Once you have restored your teeth with tooth-colored fillings, they can last your for several years with the proper care. The resin (plastic) material used contains small “filler” particles of glass-like material for strength and wear resistance. Even though this is the best material available today, you need to be aware of the following in order to keep them in top condition.
- As with natural teeth, try not to chew hard foods on the filled teeth (hard candy, ice, raw carrots, etc.) because the filling material can break under extreme forces.
- Composite fillings set up hard right away. There is no waiting time to eat. Children should be observed until the anesthetic wears off. Due to the strange feeling of the anesthetic, many children will chew the inside of their lips, cheeks, or tongue, which can cause serious damage.
- Your teeth may be sensitive for a few weeks. Usually, the deeper the cavity, the more sensitive the tooth will be. If you feel the bite feels like it is off, please call for an appointment for a simple adjustment.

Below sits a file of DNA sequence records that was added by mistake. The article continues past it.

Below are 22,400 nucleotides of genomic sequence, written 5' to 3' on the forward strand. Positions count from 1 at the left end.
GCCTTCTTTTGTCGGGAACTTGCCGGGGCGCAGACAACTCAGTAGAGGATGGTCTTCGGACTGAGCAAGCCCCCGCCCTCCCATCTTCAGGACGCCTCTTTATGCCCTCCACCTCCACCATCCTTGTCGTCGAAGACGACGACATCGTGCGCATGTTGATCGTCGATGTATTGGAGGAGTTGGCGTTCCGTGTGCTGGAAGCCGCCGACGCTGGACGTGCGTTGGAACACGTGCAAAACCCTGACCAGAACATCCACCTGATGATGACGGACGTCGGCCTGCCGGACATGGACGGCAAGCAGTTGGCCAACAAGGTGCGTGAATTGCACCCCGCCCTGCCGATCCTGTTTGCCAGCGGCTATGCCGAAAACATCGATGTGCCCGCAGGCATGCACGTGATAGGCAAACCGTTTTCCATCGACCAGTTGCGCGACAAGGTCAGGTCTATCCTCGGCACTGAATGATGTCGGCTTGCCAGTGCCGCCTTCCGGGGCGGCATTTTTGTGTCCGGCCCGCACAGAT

- The gum tissue could have been irritated during the procedure and may be sore for a few days together with the anesthetic injection site.
- The finished restoration may be contoured slightly different, and have a different texture than the original tooth. Your tongue usually magnifies this small difference, but you will become accustomed to this in a few days.
When a tooth has a cavity, the dentist removes the decay and fills the hole with filling material, in which the tooth supports the filling. When you get a cavity that takes up more than half of the tooth, a crown is indicated. A crown covers the entire tooth and holds the tooth together.
Sometimes we place a filling, thinking there is enough tooth to hold the filling, when actually the tooth’s job is bigger than the filling can handle. The tooth then starts to break away because it can no longer support the filling. In this case we will credit the cost of the filling towards the cost of the crown.